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Knox school students grow with their garden
Gary A. Knox Elementary School has a new 63-bed garden thanks to more than $55,000 in donations from businesses that helped make it all possible.
The Garden of Learning, which has 11 different kinds of leafy vegetables, was unveiled at a Crane Elementary School District board meeting Tuesday.
Gary A. Knox Principal Laura Hurt explained that although they just began planting vegetables in October, students are already beginning to apply concepts that they are learning in the classroom while working in the garden.
“With science and math standards, you're always looking for ways to apply and adapt them to real-life experiences — it's kind of always a challenge for us — so we thought this would be a perfect way to incorporate those standards by teaching them real life in the garden and they have their own laboratory, too,” said Hurt.
She explained that they initially came up with the idea during an interview with first-year teacher Elizabeth McShane, who was hired earlier this year. McShane had shared with them her great experiences while student teaching at a school in Tucson that had a garden where students had everything from math and science lessons to reading lessons.
“It was an outdoor classroom, it brought learning to life and they got to see their own produce being grown and they were doing all the weeding so it was teaching them responsibility,” said McShane. “The students I worked with were excited to learn. At that time, I didn't know if I would ever work at a school with a garden again. It's so wonderful that as a first-year teacher, this dream became a reality.”
Fellow second-grade teacher Delanie Rouff explained that she shared their idea of having a school garden with Vic Smith from JV Farms, along with his wife, Karen, earlier this year. Rouff said Vic was immediately on board and soon after began taking steps to figure out how he could make a garden possible, complete with a drip system and timers.
“We planned for this little garden and he went above and beyond anything we could have imagined. If it wasn't for his help and support and enthusiasm, we definitely wouldn't have that,” she said.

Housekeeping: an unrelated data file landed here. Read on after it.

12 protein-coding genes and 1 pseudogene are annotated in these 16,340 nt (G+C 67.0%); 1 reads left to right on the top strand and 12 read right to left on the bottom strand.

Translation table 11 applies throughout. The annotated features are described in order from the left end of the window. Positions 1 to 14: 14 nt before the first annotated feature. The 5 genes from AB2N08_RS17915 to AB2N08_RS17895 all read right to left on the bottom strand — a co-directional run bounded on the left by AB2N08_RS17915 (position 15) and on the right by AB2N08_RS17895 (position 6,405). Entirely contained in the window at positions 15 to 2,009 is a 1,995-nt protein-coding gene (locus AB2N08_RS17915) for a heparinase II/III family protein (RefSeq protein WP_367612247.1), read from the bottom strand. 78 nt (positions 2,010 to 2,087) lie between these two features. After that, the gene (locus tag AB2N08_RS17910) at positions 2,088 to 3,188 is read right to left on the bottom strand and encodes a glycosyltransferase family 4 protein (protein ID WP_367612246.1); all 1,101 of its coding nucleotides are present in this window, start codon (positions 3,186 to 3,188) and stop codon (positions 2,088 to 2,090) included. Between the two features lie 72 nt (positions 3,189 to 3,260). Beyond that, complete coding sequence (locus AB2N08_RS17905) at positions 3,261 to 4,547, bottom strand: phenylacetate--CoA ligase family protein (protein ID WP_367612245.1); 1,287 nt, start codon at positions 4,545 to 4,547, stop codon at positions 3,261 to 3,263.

“In Yuma there's agriculture all around us but a lot of the kids don't even realize how their food gets to the grocery store, and so we also wanted to teach them from the ground up where it comes from.”
In addition to JV Farms, the school received donations and services from Gowan Seed; Rain for Rent; Dahl, Robins and Associates; Western Growers Foundation; West Coast Soil Amendments; JSA Landscape; and Zellers Excavating and Paving.
While learning about planting and growing the produce, students also learned about food safety practices to keep the vegetables from being contaminated.
Rouff said they are planning to plant new crops about every 70 days, with JV Farms conducting the first harvest in December. Current crops include cilantro, spinach, bunched spinach, red leaf spinach, Swiss chard, romaine, red romaine, butter lettuce, radish, spring mix and green leaf lettuce.
Students will also be tasked with maintaining the garden by watering, weeding and cleaning the beds if needed. JV Farms will take soil and water samples to test for bacteria to make sure the vegetables aren't contaminated.
Fifth-grade student Jacqi Orozco said she has enjoyed being a part of the process by planting and helping the seeds grow.
“It was a really good experience for me. This is the first time I've planted anything.”
Sixth-grade student Divine Garcia commented that she was grateful for the opportunity that her school has been given to have a garden and said it will ultimately help her and her fellow classmates to eat healthier. She added that students will eventually be able to eat what they have grown in the cafeteria.
Sarah Womer can be reached at firstname.lastname@example.org or 539-6858. Find her on Facebook at Facebook.com/YSSarahWomer or on Twitter at @YSSarahWomer.